MsgArrivedEvent("Test message");    // Throws exception if obj is null
MsgArrivedEvent -= new MsgArrivedEventHandler(My_MsgArrivedEventCallback);

using System.Windows.Forms;

Button MyButton = new Button(); 
MyButton.Click += new System.EventHandler(MyButton_Click);

private void MyButton_Click(object sender, System.EventArgs e) {
  MessageBox.Show(this, "Button was clicked", "Info",
    MessageBoxButtons.OK, MessageBoxIcon.Information);

VB.NET Console I/O C#

Console.Write("What's your name? ")
Dim name As String = Console.ReadLine()
Console.Write("How old are you? ")
Dim age As Integer = Val(Console.ReadLine())
Console.WriteLine("{0} is {1} years old.", name, age) 
' or
Console.WriteLine(name & " is " & age & " years old.")

Dim c As Integer
c = Console.Read()    ' Read single char
Console.WriteLine(c)   ' Prints 65 if user enters "A"

Console.Write("What's your name? ");
string name = Console.ReadLine();
Console.Write("How old are you? ");
int age = Convert.ToInt32(Console.ReadLine());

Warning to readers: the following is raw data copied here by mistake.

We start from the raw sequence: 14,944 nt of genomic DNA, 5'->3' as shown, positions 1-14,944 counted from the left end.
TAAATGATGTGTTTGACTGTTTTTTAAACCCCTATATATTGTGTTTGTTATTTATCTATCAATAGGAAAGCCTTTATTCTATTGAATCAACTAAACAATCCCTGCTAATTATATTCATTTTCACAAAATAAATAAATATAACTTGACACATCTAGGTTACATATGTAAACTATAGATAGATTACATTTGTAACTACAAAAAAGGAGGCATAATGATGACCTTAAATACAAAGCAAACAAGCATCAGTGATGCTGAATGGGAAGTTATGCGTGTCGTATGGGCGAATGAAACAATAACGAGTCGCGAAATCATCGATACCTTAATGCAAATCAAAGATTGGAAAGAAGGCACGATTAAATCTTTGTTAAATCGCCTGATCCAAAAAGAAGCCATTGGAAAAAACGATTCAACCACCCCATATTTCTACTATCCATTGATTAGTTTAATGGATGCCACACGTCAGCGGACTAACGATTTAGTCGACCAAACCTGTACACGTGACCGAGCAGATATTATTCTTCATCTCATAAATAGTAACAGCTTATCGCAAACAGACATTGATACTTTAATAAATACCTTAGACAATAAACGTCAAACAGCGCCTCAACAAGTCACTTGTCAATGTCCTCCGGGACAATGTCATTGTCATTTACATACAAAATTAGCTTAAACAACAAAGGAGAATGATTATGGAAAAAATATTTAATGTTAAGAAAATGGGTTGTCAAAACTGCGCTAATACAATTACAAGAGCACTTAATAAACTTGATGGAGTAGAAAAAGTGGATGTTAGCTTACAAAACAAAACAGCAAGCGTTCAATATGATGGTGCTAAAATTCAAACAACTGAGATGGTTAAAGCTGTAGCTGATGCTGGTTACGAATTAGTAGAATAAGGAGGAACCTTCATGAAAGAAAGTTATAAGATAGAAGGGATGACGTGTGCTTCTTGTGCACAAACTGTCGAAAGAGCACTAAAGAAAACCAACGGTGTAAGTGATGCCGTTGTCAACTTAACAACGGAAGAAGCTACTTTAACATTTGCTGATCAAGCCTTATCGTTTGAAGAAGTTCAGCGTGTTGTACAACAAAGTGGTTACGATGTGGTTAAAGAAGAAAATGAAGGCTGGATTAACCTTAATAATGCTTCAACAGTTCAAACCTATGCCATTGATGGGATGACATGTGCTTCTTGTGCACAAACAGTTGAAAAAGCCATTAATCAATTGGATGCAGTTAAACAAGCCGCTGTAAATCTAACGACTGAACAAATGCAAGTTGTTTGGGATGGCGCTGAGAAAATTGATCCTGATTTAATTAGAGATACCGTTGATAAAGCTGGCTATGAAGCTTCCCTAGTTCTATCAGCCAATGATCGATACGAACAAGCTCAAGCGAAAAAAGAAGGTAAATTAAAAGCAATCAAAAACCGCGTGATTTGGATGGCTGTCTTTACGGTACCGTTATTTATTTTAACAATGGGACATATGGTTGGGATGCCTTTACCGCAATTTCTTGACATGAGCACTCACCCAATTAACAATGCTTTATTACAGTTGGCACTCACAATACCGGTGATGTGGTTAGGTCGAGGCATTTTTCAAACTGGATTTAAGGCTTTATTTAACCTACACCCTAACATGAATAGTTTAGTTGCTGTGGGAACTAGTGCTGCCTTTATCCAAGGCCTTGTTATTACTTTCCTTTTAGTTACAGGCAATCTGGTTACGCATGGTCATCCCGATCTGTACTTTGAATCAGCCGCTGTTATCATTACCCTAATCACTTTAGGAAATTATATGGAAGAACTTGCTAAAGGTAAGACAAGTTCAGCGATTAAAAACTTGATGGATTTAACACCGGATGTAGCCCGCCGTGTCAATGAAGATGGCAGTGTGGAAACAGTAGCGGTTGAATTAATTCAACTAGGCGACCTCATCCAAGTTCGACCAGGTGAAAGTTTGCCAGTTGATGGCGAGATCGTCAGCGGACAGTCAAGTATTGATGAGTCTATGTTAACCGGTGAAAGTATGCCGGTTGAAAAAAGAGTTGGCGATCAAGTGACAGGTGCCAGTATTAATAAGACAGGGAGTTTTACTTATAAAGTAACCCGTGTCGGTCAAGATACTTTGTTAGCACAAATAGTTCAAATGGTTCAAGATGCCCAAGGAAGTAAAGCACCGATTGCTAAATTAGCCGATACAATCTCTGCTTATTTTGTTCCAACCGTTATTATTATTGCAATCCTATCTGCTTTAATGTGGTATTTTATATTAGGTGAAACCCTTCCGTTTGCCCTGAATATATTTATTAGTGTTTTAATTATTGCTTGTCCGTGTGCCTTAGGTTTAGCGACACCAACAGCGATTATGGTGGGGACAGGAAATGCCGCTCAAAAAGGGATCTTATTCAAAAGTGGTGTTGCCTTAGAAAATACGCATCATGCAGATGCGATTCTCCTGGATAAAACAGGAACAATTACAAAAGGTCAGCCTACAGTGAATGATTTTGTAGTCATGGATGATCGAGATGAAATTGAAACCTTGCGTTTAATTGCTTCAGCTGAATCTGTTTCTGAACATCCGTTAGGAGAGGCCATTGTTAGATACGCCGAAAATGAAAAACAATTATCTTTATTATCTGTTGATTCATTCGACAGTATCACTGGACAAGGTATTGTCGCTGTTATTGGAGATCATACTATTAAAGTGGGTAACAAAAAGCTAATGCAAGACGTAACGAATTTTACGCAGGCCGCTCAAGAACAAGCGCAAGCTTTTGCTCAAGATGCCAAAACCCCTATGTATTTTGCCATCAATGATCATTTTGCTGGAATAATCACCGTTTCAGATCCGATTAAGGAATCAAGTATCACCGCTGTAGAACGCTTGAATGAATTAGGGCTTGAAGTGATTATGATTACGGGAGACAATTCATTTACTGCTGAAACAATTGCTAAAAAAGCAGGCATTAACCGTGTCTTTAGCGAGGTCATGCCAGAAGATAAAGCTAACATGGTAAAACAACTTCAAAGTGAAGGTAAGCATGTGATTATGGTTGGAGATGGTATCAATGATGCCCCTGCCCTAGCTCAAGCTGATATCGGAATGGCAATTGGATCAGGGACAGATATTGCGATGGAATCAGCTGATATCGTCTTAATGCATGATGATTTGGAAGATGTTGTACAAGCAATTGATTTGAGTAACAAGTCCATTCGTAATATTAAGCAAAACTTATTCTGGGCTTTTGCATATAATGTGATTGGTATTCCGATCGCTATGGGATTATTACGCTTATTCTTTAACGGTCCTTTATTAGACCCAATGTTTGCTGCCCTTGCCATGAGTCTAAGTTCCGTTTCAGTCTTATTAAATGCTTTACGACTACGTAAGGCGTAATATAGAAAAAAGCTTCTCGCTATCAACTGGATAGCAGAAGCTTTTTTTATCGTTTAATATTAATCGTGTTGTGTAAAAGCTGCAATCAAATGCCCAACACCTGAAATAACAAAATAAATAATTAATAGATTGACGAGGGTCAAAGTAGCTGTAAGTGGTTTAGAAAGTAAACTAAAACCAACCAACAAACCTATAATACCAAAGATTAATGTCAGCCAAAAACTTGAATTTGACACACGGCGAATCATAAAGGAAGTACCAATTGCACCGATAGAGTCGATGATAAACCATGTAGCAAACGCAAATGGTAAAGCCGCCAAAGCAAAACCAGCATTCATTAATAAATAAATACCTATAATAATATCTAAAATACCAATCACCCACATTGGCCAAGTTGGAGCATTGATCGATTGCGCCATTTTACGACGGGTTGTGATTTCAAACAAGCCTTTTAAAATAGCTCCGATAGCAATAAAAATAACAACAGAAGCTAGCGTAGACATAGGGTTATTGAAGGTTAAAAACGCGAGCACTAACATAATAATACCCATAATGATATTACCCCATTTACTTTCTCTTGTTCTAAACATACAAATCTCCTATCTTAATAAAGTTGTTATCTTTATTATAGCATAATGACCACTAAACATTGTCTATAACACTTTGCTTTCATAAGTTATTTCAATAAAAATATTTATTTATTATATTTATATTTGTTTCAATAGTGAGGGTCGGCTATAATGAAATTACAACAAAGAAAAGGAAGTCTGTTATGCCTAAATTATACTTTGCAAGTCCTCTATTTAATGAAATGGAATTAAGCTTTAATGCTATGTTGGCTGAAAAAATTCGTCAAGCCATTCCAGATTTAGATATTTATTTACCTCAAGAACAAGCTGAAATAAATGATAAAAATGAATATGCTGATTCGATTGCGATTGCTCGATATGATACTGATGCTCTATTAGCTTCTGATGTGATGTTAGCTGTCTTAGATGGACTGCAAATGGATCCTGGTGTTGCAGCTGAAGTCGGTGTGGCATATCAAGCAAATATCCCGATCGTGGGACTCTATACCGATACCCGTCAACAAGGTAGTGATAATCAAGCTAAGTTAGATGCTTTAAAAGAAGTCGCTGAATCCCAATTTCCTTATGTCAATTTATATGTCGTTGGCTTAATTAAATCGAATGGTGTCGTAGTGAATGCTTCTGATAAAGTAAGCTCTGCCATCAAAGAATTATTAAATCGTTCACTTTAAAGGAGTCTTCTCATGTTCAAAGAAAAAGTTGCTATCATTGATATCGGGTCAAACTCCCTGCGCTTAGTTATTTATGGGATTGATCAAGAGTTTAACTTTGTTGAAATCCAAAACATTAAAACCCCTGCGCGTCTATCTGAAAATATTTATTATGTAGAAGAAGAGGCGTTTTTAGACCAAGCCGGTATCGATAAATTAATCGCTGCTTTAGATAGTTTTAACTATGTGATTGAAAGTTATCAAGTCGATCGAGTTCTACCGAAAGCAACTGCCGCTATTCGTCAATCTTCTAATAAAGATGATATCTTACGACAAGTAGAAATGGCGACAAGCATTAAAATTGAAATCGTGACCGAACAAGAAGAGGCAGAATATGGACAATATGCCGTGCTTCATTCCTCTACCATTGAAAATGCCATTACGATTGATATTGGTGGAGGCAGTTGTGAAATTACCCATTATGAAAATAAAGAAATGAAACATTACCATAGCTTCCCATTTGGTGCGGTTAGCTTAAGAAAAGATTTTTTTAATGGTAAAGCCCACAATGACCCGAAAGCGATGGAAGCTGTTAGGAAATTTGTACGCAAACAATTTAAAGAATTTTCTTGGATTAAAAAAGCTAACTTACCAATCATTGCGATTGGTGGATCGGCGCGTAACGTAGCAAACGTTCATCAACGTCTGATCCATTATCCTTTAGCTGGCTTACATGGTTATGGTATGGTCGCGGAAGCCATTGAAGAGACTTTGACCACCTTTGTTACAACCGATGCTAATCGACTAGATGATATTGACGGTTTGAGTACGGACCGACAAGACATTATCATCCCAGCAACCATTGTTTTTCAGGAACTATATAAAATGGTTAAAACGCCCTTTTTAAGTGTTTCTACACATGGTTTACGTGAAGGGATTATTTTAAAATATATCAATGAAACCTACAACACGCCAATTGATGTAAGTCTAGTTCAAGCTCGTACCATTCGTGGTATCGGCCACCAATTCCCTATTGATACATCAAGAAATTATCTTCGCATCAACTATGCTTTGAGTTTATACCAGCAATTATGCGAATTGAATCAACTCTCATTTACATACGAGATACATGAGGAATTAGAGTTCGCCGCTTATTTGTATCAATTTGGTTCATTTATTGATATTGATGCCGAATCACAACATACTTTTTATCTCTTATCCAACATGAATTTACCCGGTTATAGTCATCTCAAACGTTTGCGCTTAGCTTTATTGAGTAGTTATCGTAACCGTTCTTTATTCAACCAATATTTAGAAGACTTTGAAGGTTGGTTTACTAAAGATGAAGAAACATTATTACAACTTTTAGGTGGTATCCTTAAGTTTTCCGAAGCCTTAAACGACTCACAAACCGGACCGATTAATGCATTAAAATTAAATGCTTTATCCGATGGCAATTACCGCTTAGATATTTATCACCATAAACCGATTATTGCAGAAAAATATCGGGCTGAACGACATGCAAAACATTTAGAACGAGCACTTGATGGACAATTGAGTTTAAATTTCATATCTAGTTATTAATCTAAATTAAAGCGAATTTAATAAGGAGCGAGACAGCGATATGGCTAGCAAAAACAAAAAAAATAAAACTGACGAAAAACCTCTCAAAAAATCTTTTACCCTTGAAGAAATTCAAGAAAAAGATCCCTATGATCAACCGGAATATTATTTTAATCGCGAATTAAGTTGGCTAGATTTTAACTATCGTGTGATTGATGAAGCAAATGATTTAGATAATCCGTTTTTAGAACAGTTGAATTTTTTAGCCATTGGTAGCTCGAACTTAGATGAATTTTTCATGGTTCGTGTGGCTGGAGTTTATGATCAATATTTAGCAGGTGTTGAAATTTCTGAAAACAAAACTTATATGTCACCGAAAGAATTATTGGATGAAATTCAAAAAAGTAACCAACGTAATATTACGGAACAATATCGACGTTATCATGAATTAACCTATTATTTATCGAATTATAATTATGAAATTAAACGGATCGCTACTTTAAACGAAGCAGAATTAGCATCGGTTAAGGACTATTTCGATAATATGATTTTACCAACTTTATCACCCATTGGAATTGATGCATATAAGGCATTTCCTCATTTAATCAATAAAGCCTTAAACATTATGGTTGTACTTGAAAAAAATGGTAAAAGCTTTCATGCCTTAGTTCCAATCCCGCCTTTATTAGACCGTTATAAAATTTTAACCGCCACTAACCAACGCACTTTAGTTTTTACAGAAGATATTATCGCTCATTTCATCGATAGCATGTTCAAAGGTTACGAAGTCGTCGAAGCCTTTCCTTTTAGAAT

Console.WriteLine("{0} is {1} years old.", name, age);
// or
Console.WriteLine(name + " is " + age + " years old.");

int c = Console.Read();  // Read single char
Console.WriteLine(c);    // Prints 65 if user enters "A"

VB.NET File I/O C#

Imports System.IO

' Write out to text file
Dim writer As StreamWriter = File.CreateText("c:\myfile.txt")
writer.WriteLine("Out to file.")

' Read all lines from text file
Dim reader As StreamReader = File.OpenText("c:\myfile.txt")
Dim line As String = reader.ReadLine()
While Not line Is Nothing
  line = reader.ReadLine()
End While

' Write out to binary file
Dim str As String = "Text data"
Dim num As Integer = 123
Dim binWriter As New BinaryWriter(File.OpenWrite("c:\myfile.dat")) 

' Read from binary file
Dim binReader As New BinaryReader(File.OpenRead("c:\myfile.dat"))
str = binReader.ReadString()
num = binReader.ReadInt32()

using System.IO;

// Write out to text file
StreamWriter writer = File.CreateText("c:\\myfile.txt");
writer.WriteLine("Out to file.");

// Read all lines from text file
StreamReader reader = File.OpenText("c:\\myfile.txt");
string line = reader.ReadLine();
while (line != null) {
  line = reader.ReadLine();

// Write out to binary file
string str = "Text data";
int num = 123;
BinaryWriter binWriter = new BinaryWriter(File.OpenWrite("c:\\myfile.dat"));